He also created Tech Corps to enlist retired professionals to help schools learn to use and implement computers in schools.
I have been involved with Wheeler in many such ventures over the years and find him to be a truly outstanding public servant. You owe him a better-reasoned and much deeper look at his public service based on the facts, not on knee-jerk reactions from one person who has “reviewed” his résumé.
Greg Simon, chief domestic policy adviser for former Vice President Al Gore, 1993-1997, Bethesda, Md.
May 7, 2013 at 7:34 AM
Obama acts hypocriticallyPresident Obama must not know the meaning of irony or hypocrisy. He said recently while in Mexico that the United States was partially responsible for the amount of gun crime down there [“Obama: Security relationship with Mexico to evolve,” seattletimes.com, May 2]. This may be true, but certainly to a lesser extent than is often touted by those on the left who don’t believe in FBI statistics that show otherwise.
But for him to say what he did — knowing full well that his own program known as Operation Fast and Furious illegally funneled a couple thousand assault weapons to the drug cartel killers across the border, one of which resulted in the death of a U.S. Border Patrol agent and countless Mexican nationals — must be the new norm in hypocrisy.
Scott Stoppelman, La Conner
March 4, 2013 at 7:00 AM
Marriage equality now
On March 26-27, the U.S. Supreme Court will hear two historic cases concerning gay marriage [“Obama urges court to toss Calif. ban on gay marriage,” News, March 1]. There has been tremendous momentum around the issue of marriage equality over the last year.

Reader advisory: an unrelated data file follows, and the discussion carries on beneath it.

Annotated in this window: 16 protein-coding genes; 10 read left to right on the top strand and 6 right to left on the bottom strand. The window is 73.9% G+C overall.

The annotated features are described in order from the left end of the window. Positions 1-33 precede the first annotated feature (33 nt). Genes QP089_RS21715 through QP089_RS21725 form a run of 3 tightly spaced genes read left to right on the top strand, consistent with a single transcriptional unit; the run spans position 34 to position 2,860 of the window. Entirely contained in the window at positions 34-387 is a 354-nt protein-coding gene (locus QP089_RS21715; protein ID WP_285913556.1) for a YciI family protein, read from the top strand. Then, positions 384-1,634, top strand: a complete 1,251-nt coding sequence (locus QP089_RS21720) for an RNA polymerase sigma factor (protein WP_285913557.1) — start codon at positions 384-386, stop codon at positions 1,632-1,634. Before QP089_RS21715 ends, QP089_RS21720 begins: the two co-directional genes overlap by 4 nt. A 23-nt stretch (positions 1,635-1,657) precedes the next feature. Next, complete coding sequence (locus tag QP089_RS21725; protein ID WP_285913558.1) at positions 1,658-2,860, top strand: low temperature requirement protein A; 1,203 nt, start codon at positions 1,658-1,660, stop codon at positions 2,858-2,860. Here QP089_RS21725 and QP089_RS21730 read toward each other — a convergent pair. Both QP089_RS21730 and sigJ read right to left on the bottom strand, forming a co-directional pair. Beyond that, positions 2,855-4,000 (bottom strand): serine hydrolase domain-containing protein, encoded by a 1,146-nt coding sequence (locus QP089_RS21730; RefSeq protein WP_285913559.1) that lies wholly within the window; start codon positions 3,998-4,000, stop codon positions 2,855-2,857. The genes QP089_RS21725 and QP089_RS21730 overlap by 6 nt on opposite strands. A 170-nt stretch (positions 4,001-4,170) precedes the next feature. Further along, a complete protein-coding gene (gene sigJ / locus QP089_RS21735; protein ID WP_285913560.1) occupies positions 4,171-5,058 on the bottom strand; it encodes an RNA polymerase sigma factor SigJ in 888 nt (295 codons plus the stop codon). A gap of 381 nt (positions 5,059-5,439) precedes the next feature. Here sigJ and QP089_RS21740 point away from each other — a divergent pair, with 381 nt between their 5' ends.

Loving, committed gay and lesbian couples want to marry for the same reasons as straight couples: to share their hopes and dreams.
For me, this historic moment is personal. I married the love of my life here in Washington state and am so thankful to have that right. The joy I felt as we declared our love was like nothing I’ve ever experienced. While thankful for this recognition, we still lack 1,138 federal rights granted to heterosexual married couples.
The time for marriage equality is now. Support is at an all-time high and growing rapidly — across all groups. We’ll be gathering on March 27 at the Federal Courthouse in Seattle at 700 Stuart Street from 12-1 p.m. This rally will be one of over 100 events across the nation during the two days the Supreme Court is hearing these cases. Please join us and show your support for the basic right to marry the one you love.
–Marlena Blonsky, Seattle
February 27, 2013 at 4:01 PM
Reliance on federal funding may need to end
Monday’s Seattle Times article “Stalemate in D.C. may cost state millions in federal aid” [page one, Feb. 25] predicts a disaster for our state. Hundreds of teacher layoffs, thousands of children losing vaccinations, child care, college help and Head Start. Loss of cancer screening, cuts in health care and drinking water protection, etc. All from a 3 percent cut in federal aid to our state.
It’s incredible to think that we can’t find moneys by juggling our own budget dollars to avoid such cuts. If not, it shows how irresponsible our politicians have been in depending upon federal help to run our state.
We had better get used to paying our own way because the feds have run out of money!
–Wayne Jensen, Kirkland
Sequester sees bipartisan disapproval
Republicans hate the sequester. Democrats hate the sequester. The president hates the sequester. Finally, everyone agrees on something. Be bipartisan. Repeal the sequester.